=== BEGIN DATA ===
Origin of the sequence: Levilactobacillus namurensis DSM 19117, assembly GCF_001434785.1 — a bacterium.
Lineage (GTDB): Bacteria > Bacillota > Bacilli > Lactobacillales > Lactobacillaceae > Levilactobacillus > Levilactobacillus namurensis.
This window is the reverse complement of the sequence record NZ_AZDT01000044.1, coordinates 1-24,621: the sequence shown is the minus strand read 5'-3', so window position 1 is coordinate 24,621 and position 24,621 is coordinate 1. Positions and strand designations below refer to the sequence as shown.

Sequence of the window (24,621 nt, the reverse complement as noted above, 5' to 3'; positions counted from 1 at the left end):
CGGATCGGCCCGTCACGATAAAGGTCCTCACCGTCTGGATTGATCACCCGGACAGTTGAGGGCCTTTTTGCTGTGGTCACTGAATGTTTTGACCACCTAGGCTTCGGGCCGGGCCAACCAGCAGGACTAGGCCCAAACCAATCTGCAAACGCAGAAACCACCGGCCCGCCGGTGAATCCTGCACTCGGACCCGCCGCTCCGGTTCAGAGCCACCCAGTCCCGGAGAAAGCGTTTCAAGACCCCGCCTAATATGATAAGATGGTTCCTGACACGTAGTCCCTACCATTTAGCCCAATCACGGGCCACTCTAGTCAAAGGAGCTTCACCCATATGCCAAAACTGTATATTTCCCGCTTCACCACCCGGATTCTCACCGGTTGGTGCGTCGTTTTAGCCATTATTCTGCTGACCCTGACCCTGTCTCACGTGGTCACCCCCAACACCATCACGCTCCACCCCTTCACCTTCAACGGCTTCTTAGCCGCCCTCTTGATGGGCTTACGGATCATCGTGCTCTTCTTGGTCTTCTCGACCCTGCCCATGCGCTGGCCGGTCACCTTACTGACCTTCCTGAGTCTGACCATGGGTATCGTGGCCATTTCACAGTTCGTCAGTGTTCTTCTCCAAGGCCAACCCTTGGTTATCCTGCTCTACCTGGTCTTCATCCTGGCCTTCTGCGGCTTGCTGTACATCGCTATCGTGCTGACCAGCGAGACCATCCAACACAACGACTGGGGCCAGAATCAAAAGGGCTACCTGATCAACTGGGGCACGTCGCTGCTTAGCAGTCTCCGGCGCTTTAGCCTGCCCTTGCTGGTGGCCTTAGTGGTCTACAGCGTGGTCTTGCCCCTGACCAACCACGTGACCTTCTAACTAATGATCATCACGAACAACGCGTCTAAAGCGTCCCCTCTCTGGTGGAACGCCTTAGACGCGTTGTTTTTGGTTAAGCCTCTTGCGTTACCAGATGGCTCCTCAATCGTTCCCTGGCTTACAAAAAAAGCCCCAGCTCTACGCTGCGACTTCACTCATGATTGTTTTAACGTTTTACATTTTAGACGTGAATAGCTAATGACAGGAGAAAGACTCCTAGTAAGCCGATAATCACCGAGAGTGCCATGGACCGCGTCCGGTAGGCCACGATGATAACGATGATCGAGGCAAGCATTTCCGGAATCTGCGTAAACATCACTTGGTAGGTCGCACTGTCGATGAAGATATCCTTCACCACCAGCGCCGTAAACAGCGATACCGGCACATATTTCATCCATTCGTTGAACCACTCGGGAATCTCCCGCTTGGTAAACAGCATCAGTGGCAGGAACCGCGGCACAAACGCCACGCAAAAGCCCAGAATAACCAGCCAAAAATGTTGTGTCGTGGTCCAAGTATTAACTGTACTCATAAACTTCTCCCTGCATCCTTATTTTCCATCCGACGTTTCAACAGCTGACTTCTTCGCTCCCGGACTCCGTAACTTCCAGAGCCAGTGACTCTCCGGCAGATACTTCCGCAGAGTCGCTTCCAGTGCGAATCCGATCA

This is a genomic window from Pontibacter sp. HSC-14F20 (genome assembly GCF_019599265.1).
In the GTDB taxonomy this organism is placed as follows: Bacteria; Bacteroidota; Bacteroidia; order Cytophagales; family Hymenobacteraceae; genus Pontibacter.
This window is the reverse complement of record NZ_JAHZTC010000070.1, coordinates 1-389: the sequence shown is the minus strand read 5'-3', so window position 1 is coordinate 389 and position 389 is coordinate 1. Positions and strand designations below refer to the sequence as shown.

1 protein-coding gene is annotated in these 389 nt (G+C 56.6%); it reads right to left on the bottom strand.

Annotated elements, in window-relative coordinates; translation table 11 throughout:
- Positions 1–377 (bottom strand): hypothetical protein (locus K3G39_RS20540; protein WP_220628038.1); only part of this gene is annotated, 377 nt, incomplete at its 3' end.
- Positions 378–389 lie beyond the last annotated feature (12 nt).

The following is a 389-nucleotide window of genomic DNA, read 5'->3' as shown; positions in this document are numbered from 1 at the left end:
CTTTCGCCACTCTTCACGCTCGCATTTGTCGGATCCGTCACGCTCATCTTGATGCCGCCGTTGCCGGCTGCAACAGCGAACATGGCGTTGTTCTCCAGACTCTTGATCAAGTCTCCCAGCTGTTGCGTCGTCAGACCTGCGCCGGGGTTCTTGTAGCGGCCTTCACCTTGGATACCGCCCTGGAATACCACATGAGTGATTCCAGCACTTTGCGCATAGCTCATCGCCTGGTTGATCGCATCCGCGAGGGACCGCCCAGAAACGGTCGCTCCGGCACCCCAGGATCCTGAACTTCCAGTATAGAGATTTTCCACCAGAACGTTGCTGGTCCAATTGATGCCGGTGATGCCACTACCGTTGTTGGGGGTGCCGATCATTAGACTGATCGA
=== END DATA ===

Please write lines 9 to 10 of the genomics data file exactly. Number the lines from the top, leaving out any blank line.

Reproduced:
1 protein-coding gene is annotated in these 389 nt (G+C 56.6%); it reads right to left on the bottom strand.

Annotated elements, in window-relative coordinates; translation table 11 throughout: